The International Monetary Fund (IMF) says Zimbabwe has the highest inflation rate in the world.
The United Nations' special rapporteur on the right to food Hilal Elver has said that man-made starvation is slowly making its way into Zimbabwe.
With high unemployment, food shortages and rolling power blackouts, is the country's economy nearing collapse?
Human Rights lawyer and activist based in Harare Doug Coltart joins Bongani Bingwa to speak about what is happening in Zimbabwe.
The situation in Zimbabwe is really bad on multiple fronts and it is bad as its been in a decade. The hyperinflation is making general life in Zimbabwe so difficult to operate for anyone.— Doug Coltart, Human Rights lawyer and activist - Harare
He says the situation is so bad that people's savings have decimated and there is nothing left.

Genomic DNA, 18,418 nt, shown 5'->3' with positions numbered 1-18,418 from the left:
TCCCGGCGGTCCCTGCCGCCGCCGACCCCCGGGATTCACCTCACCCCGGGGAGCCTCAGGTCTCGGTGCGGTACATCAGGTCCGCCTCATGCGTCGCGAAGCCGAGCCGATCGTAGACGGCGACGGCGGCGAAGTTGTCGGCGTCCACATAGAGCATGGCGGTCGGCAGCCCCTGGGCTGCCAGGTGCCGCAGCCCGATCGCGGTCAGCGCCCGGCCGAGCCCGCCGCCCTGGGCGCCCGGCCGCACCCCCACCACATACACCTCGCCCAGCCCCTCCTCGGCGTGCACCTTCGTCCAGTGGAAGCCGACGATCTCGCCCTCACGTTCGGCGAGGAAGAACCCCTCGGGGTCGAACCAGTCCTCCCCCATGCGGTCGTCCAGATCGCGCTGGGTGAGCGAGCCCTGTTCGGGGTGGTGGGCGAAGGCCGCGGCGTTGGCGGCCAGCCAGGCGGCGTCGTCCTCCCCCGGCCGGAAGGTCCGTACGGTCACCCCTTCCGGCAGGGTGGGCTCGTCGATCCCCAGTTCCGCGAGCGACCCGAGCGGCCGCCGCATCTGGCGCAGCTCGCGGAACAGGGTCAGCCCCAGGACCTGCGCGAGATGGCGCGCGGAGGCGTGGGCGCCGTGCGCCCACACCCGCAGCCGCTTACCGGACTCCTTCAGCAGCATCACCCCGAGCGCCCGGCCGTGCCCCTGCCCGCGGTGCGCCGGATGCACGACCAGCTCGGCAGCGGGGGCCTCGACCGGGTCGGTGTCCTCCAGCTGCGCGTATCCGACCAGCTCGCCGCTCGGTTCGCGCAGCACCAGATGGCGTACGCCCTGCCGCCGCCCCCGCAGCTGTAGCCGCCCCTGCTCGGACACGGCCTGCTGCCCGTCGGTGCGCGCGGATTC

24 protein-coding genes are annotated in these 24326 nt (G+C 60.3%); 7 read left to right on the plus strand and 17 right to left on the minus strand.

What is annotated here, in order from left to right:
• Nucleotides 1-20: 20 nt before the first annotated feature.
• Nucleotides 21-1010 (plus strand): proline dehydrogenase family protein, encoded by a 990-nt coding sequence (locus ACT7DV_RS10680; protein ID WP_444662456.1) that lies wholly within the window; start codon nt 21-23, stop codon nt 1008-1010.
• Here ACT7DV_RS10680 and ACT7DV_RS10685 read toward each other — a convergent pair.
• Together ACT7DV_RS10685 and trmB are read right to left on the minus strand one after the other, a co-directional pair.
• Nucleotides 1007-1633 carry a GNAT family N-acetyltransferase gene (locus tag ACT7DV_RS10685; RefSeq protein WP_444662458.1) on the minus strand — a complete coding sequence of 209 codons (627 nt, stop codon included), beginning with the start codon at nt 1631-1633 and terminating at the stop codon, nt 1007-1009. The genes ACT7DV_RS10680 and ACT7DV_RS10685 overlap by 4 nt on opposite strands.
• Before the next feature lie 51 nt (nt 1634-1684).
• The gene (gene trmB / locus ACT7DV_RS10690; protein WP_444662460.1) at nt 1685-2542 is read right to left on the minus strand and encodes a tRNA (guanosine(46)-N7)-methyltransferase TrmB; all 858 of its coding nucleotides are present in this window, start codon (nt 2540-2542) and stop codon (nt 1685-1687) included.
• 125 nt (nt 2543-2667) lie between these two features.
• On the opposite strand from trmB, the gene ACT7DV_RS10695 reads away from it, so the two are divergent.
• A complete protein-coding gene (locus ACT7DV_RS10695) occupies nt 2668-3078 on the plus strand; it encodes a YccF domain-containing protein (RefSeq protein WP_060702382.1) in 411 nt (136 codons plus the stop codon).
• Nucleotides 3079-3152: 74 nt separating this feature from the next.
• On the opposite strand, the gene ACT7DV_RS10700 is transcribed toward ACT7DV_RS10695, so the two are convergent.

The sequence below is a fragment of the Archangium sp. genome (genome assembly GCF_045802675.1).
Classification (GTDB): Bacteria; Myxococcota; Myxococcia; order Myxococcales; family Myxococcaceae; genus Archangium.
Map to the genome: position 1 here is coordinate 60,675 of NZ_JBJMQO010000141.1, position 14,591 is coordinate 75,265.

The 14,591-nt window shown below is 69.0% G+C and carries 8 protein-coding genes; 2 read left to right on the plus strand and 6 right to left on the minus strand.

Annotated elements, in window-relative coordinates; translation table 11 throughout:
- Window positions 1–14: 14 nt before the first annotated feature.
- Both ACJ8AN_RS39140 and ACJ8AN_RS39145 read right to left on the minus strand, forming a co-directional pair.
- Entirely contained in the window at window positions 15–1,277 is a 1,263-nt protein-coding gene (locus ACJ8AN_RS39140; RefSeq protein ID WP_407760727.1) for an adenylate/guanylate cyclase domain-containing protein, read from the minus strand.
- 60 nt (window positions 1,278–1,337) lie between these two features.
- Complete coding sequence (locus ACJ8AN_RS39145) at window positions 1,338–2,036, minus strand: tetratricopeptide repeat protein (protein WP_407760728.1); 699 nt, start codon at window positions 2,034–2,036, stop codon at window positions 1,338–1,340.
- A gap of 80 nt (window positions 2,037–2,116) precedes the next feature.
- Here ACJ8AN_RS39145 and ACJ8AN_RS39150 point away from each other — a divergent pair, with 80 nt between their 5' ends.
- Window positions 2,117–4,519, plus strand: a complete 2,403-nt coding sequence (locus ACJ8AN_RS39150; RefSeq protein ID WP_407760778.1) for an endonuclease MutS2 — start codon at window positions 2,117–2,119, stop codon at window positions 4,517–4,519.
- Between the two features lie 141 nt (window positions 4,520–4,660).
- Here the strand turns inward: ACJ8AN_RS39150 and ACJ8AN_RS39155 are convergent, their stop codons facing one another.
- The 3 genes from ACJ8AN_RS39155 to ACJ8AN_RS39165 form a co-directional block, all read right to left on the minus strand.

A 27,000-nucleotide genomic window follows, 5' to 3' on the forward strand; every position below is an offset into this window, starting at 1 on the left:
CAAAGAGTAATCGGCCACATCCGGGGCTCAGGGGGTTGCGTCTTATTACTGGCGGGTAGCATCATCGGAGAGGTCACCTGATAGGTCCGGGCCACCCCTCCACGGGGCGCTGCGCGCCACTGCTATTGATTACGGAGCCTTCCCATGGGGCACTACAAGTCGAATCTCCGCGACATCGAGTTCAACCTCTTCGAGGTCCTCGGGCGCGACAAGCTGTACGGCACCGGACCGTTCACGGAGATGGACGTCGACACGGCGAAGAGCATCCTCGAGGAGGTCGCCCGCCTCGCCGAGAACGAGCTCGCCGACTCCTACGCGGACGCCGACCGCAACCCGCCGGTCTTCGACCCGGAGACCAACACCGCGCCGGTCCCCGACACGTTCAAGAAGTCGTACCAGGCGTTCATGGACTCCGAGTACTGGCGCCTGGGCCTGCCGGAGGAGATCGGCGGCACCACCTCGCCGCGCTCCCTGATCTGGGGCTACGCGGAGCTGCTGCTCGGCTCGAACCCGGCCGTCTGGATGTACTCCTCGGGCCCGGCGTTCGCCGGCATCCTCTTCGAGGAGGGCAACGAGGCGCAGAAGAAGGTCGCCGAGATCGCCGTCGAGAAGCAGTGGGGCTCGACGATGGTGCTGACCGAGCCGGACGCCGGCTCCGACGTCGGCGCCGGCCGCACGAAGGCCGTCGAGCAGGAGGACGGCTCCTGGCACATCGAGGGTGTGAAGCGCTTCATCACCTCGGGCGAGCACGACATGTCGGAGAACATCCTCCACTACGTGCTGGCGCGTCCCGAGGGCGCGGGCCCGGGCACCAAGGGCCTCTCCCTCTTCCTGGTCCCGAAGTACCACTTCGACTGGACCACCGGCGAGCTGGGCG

For the generation older than me, this is the second time in their lives that they lost their entire savings. The human rights abuses this year, have just escalated through the roof in terms of people being shot in the street by the military and over 50 abductions, the situation is really bad.— Doug Coltart, Human Rights lawyer and activist - Harare
The situation is so bad that government teachers who are professionals and have been to university are earning less than $30 a month, he says.
These professionals can barely buy enough mealie meal to get them through the month on a salary like that. While hyperinflation is running salaries are not keeping up and government employees are suffering more than anyone else.— Doug Coltart, Human Rights lawyer and activist - Harare
There is no way that people in Zimbabwe can get fuel without queuing for hours, Coltart explains.
Unlike in 2008 when the shops were empty, this time around, the shops are full but the prices are so high that no one can actually buy what is in the shops.— Doug Coltart, Human Rights lawyer and activist - Harare
Listen below to the full conversation: